Jeffrey: Let's talk about (unintentional) non-harmonic distortion. Since you've noticed it's appearance in a couple of tracks I've sent to you to work on, I'm wonder if you might say a few words about it. What is distortion (not the effect, but the undesirable type that crops up)? What are some common causes of it, especially in the realm of electronic music? How can it be detected and eliminated from a mix before it is sent out for mastering?


    Peter: This is not such a cut and dried issue as some that I come across, as sometimes these sonic artifacts can be beneficial, or maybe add a nuance, here and there, some tension (in fact I only just recently worked on an album where this was indeed the case, as it added a nice "lift" towards the end of a track, so I left it in, and the client was OK with it).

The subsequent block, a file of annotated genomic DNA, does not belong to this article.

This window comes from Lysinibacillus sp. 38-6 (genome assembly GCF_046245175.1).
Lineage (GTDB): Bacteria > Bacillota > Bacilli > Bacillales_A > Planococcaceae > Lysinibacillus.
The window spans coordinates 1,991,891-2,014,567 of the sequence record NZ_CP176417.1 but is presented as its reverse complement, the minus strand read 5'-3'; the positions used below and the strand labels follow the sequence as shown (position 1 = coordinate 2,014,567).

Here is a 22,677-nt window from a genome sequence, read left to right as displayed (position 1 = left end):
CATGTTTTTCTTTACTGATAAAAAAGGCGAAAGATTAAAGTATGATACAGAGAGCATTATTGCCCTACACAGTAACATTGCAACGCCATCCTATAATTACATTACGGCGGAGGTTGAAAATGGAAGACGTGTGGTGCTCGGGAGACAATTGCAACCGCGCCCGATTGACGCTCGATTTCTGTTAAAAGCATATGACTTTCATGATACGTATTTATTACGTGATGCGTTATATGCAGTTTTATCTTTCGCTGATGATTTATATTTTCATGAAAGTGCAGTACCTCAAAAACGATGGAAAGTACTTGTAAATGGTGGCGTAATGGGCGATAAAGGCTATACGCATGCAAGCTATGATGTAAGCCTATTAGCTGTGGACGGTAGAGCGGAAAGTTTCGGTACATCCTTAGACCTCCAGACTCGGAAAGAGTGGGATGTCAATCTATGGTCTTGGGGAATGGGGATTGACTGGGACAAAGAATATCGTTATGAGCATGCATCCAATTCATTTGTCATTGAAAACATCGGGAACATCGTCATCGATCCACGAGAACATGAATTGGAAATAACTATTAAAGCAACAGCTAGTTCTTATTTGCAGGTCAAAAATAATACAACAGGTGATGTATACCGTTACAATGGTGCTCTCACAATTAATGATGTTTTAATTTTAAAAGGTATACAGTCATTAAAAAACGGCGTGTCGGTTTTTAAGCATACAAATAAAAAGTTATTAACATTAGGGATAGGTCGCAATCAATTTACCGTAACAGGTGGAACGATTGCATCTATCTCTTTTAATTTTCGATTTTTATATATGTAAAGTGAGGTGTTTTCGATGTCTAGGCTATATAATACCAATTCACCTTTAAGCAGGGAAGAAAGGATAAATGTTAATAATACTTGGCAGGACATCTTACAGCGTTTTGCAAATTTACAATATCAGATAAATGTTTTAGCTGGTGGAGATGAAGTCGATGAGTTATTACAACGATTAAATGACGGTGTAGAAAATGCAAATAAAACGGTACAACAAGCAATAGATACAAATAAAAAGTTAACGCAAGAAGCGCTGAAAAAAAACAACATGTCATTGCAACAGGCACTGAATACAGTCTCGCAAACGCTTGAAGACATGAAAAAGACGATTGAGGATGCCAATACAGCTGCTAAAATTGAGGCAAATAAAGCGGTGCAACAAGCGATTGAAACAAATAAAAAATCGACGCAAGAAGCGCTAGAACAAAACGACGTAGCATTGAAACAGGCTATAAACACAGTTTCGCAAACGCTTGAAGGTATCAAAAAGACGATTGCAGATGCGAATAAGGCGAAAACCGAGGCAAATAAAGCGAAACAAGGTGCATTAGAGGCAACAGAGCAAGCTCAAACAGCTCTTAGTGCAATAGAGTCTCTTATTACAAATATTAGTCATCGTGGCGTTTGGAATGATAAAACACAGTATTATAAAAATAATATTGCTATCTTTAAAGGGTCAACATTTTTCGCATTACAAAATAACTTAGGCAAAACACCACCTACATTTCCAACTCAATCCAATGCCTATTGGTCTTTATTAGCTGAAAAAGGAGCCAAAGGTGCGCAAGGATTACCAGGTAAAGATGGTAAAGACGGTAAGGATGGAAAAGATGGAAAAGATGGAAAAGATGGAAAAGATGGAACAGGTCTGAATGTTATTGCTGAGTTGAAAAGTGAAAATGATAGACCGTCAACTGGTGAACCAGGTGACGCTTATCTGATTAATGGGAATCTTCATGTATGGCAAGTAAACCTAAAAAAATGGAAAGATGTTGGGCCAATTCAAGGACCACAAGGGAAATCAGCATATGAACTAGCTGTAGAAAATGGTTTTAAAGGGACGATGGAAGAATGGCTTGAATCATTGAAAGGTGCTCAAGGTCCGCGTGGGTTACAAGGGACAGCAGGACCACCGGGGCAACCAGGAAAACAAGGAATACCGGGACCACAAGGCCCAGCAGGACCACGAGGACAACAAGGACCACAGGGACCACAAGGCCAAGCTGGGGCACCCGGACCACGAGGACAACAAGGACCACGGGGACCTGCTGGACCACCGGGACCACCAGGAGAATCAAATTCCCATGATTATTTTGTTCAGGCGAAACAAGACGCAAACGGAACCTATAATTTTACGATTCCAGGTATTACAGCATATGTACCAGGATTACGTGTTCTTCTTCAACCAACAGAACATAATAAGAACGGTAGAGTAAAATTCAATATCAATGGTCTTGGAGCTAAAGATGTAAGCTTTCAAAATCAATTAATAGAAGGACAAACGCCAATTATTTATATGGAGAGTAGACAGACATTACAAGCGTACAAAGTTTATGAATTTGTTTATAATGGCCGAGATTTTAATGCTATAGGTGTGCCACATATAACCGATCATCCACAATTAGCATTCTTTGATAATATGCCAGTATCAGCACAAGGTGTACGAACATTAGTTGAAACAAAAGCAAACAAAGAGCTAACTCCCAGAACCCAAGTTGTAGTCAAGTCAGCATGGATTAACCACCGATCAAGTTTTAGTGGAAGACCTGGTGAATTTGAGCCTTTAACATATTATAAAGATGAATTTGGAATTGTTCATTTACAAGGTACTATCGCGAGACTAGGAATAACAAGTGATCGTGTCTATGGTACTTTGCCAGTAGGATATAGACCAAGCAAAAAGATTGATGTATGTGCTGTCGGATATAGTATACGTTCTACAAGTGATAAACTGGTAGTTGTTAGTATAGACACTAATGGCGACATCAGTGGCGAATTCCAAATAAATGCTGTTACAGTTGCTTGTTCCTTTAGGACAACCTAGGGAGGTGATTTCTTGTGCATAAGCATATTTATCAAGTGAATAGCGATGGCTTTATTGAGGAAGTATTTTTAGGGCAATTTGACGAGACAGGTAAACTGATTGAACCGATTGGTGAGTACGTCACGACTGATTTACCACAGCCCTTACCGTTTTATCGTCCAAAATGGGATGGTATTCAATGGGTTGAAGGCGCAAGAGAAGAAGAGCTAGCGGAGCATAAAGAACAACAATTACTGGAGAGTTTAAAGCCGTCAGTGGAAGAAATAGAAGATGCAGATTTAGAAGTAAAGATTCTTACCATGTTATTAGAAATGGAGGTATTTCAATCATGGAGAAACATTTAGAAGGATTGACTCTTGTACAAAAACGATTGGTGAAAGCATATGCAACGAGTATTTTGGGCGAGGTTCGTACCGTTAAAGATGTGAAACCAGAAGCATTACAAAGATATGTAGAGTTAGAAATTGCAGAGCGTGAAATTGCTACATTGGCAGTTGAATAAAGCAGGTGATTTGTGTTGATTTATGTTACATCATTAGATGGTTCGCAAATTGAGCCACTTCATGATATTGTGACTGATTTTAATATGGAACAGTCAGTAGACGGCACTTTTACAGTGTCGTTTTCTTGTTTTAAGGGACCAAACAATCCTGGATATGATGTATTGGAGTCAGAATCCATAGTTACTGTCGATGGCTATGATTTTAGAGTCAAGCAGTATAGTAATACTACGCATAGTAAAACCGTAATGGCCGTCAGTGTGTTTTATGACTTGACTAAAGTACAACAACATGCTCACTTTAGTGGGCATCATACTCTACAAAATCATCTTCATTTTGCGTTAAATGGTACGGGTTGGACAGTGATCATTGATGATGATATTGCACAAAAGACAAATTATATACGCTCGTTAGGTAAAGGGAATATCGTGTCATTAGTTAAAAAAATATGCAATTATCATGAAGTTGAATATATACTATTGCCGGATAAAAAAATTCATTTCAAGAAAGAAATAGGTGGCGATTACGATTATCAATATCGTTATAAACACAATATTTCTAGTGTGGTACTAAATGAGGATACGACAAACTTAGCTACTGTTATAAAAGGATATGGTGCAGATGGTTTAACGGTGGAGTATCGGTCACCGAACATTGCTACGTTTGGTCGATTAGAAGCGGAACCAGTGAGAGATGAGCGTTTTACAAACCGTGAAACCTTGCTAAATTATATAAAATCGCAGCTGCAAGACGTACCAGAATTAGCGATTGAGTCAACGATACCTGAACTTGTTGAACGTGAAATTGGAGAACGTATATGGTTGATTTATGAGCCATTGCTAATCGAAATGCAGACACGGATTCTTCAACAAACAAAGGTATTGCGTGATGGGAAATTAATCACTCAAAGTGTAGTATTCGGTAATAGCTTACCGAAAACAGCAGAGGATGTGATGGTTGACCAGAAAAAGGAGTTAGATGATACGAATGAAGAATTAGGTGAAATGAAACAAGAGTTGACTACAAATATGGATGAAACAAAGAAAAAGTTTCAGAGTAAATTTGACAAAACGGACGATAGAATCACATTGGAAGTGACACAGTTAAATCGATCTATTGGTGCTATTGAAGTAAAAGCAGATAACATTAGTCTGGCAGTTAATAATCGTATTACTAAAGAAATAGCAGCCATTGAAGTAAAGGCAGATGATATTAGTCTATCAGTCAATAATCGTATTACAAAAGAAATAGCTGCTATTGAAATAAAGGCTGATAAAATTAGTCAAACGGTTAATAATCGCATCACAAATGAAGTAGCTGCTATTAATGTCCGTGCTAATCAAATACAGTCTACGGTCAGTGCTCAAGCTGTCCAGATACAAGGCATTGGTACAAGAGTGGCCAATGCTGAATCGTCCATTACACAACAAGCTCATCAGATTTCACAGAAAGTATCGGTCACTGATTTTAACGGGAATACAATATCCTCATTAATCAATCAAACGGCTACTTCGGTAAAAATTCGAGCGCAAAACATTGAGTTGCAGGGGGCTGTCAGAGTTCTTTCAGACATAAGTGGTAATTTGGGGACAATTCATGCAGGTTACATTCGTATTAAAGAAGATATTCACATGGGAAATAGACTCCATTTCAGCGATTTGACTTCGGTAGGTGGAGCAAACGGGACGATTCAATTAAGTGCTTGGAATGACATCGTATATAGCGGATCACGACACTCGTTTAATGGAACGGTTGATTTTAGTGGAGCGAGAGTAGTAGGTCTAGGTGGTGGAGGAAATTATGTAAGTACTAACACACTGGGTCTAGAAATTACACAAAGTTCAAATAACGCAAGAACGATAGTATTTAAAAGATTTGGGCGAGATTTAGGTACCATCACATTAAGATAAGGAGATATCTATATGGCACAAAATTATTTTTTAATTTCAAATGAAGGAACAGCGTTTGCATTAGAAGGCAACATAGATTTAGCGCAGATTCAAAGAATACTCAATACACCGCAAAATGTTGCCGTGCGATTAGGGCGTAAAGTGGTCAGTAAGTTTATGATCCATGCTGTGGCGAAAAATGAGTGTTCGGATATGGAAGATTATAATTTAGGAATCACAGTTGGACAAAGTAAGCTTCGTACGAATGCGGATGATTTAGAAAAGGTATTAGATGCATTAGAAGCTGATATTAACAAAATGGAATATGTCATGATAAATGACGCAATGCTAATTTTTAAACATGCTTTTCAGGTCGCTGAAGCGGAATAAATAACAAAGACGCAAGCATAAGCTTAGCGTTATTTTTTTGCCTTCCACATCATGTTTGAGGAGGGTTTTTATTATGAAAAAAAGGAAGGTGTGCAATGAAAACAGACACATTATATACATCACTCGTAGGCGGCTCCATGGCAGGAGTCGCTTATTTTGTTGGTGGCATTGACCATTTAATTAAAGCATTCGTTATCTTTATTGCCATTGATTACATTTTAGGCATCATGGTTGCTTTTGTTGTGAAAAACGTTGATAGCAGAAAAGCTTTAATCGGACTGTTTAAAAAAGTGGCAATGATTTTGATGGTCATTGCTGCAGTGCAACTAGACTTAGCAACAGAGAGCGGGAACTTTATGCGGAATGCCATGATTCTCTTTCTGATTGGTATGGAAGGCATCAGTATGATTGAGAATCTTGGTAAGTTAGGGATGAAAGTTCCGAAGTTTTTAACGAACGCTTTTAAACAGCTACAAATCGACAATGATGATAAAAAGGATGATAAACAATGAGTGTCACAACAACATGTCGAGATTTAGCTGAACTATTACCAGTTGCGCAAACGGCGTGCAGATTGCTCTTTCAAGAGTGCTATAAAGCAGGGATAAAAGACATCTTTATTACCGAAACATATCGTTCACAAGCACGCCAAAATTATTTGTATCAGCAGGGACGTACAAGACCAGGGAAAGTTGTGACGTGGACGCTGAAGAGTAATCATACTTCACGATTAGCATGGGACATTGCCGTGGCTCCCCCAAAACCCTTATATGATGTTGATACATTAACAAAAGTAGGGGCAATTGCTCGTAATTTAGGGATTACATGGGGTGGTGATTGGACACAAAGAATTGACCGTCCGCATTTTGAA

These kinds of distortion, or dissonant harmonics, are mostly caused by the sheer amounts of reverb being used in ambient and electronic music, where two heavily reverbed instruments, or sounds' reverb "clashes", thereby creating odd harmonics in the reverb tails, which ultimately spread across the whole track, and also the use of esoteric sounds, and generated tones. Mostly these can be removed OK, but sometimes (as on your most recent album Jeffrey, if I may discuss it here), the dissonance is so close to the intended music, that I can only attenuate them slightly, so as not to cut too deeply into what was indeed intended. This is a judgment call on my part, and an artistic one, too, but it does always concern me that I may do too much work, and the client won't like it. Thankfully (as per one of my other answers on a different topic), that has yet to happen.